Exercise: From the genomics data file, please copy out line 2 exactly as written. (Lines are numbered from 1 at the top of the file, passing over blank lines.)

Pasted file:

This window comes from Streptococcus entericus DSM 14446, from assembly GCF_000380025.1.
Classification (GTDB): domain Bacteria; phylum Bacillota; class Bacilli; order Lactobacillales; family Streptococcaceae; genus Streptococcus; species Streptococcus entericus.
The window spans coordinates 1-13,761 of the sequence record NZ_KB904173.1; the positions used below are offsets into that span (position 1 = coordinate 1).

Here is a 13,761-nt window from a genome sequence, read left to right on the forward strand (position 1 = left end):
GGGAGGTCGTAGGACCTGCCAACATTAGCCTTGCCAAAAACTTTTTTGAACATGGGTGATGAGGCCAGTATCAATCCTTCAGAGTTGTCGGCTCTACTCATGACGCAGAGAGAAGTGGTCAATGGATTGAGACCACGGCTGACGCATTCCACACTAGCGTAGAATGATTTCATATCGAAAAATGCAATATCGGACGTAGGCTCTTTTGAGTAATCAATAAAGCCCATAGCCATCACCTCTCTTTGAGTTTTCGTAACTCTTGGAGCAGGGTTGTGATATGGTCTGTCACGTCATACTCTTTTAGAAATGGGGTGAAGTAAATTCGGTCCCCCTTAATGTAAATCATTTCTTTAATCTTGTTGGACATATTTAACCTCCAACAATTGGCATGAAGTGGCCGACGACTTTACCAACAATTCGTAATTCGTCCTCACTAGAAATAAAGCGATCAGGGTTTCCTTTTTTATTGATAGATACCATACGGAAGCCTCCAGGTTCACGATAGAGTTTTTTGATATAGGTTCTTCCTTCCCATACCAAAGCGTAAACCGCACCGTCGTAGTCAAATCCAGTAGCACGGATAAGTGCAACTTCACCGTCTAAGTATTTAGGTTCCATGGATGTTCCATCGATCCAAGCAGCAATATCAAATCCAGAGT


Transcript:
Classification (GTDB): domain Bacteria; phylum Bacillota; class Bacilli; order Lactobacillales; family Streptococcaceae; genus Streptococcus; species Streptococcus entericus.